Request Help Laptop Temperature

RoboMan

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#21
That's not hot at all. Laptops will never manage same temperatures as desktop computers for the simple reason that all components are put together with less space to cool down.

And it strictly depends on what type of laptop is and what you're doing. I have a brand new gamer laptop (Acer Predator with high-end specs) and on idle I manage around 55°C and while gaming i can reach 88°C. I had to buy a cooling pad that's actually kind of garbage (it only cools 2°C). Anyways, it's usually normal and that's why laptops are made to handle this temperatures. At least gamer laptop can handle really high temperatures like mine.

Just make sure to place the laptop on a solid surface and if you can, a couple of centimeters from the desk so air can flow. Cooling pads can help on this.
 
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#22
Absolute nonsense that I'm seeing in this thread and not helpful at all to the question of OP. LAPTOPS. Not Desktop CPU.

55 C is normal for a laptop unless you have a super efficient, water-cooled laptop or something. You were probably browsing the web before you looked at that. My Intel Core i7 4700MQ runs at around 45 C when I want to believe Speccy while I'm browsing the web. Manufacturers don't exactly use the highest quality heat paste and cooling solutions on their CPUs so if you are really really unhappy with those temps and you know how to take a laptop apart and back together, you could take it apart and apply new heat paste to the CPU and GPU I guess. Who cares. :ROFLMAO:
Having your laptop CPU run at 30 C is simply unrealistic unless you run a super light weight Linux distro. Only overly fanatic desktop PC users with water cooling can achieve such temperatures. Plus your CPU will throttle when it hits higher temperatures anyway. It's not going to melt. Just make sure the vents are clean of any dust and you'll be fine.
 
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#23
That's not hot at all. Laptops will never manage same temperatures as desktop computers for the simple reason that all components are put together with less space to cool down.

And it strictly depends on what type of laptop is and what you're doing. I have a brand new gamer laptop (Acer Predator with high-end specs) and on idle I manage around 55°C and while gaming i can reach 88°C. I had to buy a cooling pad that's actually kind of garbage (it only cools 2°C). Anyways, it's usually normal and that's why laptops are made to handle this temperatures. At least gamer laptop can handle really high temperatures like mine.

Just make sure to place the laptop on a solid surface and if you can, a couple of centimeters from the desk so air can flow. Cooling pads can help on this.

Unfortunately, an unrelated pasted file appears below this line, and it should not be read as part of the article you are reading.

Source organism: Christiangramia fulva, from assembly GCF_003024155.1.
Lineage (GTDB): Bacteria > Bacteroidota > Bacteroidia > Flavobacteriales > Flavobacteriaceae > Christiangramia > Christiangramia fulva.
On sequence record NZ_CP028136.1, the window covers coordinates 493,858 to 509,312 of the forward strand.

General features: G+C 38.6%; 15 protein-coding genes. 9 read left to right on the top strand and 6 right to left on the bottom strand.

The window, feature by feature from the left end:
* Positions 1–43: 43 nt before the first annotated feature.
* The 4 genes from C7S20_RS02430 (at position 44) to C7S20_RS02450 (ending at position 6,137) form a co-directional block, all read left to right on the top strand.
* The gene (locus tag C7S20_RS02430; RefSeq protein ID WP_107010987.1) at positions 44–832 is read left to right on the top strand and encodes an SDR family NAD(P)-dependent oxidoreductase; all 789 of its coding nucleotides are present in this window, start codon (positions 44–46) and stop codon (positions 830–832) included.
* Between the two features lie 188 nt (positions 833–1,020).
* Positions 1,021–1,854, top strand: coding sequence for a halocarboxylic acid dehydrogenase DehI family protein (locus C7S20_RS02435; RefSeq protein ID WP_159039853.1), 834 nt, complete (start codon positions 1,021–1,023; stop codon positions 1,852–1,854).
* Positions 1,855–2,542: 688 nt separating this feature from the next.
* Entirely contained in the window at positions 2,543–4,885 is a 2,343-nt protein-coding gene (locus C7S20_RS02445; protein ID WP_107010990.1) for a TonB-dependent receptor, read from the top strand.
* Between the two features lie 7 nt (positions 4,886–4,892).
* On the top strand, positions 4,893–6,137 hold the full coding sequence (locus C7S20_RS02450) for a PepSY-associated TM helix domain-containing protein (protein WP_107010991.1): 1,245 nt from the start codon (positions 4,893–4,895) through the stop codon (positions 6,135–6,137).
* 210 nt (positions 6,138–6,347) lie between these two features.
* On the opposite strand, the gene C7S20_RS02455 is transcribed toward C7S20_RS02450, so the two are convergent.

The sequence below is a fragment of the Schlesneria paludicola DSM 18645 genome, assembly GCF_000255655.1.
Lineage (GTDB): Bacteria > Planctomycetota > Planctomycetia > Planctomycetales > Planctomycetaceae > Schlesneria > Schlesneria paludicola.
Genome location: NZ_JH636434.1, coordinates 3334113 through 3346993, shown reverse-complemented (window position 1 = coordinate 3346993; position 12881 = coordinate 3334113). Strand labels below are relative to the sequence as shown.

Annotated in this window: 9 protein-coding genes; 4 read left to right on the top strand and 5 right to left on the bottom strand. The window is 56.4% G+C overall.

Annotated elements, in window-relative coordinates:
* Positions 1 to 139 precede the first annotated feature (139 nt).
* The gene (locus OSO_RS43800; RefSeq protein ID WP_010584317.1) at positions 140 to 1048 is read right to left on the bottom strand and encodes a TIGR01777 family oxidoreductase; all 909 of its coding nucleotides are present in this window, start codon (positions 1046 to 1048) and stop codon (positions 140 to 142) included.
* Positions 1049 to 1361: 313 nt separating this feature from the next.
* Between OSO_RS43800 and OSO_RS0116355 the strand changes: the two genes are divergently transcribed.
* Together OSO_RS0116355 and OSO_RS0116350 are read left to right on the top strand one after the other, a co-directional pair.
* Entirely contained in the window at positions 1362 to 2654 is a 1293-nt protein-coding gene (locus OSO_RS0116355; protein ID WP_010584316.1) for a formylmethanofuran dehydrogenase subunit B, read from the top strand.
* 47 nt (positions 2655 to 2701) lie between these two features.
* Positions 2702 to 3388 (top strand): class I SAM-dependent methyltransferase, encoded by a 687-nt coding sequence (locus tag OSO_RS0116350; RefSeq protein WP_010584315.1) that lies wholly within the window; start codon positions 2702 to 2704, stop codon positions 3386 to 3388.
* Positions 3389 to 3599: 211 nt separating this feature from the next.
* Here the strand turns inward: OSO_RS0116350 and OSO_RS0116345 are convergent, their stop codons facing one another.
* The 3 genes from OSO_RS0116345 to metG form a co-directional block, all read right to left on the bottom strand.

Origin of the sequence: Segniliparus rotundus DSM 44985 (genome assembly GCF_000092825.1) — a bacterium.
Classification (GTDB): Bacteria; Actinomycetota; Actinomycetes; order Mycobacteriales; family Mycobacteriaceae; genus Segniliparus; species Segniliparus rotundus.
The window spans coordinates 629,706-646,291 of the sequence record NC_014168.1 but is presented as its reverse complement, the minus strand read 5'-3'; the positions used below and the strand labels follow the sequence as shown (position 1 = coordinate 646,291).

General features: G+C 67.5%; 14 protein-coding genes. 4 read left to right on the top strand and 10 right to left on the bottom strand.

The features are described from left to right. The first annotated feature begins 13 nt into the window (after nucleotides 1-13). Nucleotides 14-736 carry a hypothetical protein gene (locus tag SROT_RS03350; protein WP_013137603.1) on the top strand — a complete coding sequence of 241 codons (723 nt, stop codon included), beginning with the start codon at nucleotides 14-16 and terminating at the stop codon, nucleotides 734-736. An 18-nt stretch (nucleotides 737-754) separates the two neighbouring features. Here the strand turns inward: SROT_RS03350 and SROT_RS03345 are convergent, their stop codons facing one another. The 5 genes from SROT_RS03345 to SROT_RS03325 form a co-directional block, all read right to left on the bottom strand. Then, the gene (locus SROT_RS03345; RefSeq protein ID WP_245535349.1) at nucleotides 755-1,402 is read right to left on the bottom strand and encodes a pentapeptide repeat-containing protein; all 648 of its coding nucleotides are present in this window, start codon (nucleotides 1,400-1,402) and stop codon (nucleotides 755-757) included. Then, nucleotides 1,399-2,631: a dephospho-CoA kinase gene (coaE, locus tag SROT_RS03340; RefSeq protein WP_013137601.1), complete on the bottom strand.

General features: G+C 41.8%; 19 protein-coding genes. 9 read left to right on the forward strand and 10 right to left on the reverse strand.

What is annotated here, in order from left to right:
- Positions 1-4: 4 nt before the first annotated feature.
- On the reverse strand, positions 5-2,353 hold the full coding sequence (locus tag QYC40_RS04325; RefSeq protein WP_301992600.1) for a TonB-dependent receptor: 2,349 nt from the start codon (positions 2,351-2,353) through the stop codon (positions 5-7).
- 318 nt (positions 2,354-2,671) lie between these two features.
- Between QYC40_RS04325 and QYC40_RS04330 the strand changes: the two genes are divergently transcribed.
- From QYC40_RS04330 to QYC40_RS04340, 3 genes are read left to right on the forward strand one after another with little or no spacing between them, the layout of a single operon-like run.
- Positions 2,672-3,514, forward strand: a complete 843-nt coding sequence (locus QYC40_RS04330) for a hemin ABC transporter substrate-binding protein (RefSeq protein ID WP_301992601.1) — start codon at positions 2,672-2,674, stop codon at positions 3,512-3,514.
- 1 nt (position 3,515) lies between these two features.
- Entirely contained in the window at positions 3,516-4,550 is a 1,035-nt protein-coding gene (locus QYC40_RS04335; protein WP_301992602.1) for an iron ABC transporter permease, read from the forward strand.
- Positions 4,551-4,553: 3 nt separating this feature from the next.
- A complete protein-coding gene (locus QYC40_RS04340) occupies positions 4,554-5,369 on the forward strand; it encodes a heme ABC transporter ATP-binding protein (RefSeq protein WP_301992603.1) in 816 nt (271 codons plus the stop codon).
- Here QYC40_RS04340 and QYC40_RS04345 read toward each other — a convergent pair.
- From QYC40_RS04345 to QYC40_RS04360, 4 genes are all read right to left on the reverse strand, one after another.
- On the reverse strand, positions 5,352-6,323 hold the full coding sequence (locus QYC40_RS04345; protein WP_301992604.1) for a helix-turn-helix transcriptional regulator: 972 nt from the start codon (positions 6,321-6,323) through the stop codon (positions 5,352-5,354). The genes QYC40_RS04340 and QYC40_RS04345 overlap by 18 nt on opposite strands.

I reckon you have 7700HQ and GTX 1060 on your Helios 15.
88C is too much for Pascal, it will throttle down causing minor stutters. Maybe after six months you can repaste.
Your idle temps are definitely higher considering you're running most efficient CPU architecture you can own in 2017. I'd say 55C is ideal when you have many Chrome background process is fine.
Use MSI afterburner to undervolt the GPU using Ctrl+F to get steady performance and 5-7C reduction in temps on GPU. You can Undervolt CPU too.
Keep the GPU under 85C if you want to extend the longevity of your board. CPUs can peak at 90C w/o any issue. Though its not ideal temps in reality in terms of longevity.
@DeepWeb 4700MQ can still go toe to toe with Broadwell and Sky/kabylakes. That's lovely temps.
Mine idles at 29-32C and web browsing on FF (with 10-20 tabs) loads the CPU to 42-45C. All this temps are reported by TS when my ambient temps were 28-30C. My max ambient temps would be around 38-42C.
Take care of your haswell chip because it has an odd bug which Intel fixed using Silicon WA using uCode patch to reduce the temps by 5-10C. haswell is known to pull more power than necessary.
You can look for latest BIOS update or you can use uCode updater in Windows using this link [WARNING] Intel Skylake/Kaby Lake processors: Broken HT on Laptops & PC [Fix is here]
 
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#25
However if you have around 175 buck to spend you can buy a vacuum that will not give off a charge.
The best I have seen are considerably more than that as seen here. If you do a lot of cleaning of ESD sensitive electronics in an area where lugging the equipment outside is impractical, these can be a good investment.

But it must be pointed out they depend on the wall outlet being properly grounded to Earth ground. So it is essential to ensure your facility and outlet wiring is totally up to code and in proper repair.

A possible, and much less expensive alternative is an ESD Safe Electric Duster. But these are blowers, not vacuums. So unless you want to toss all that nasty stuff back into your room where it will get into your lungs, sinuses, eyes and drawn back into your computer cases, you need to use it outside.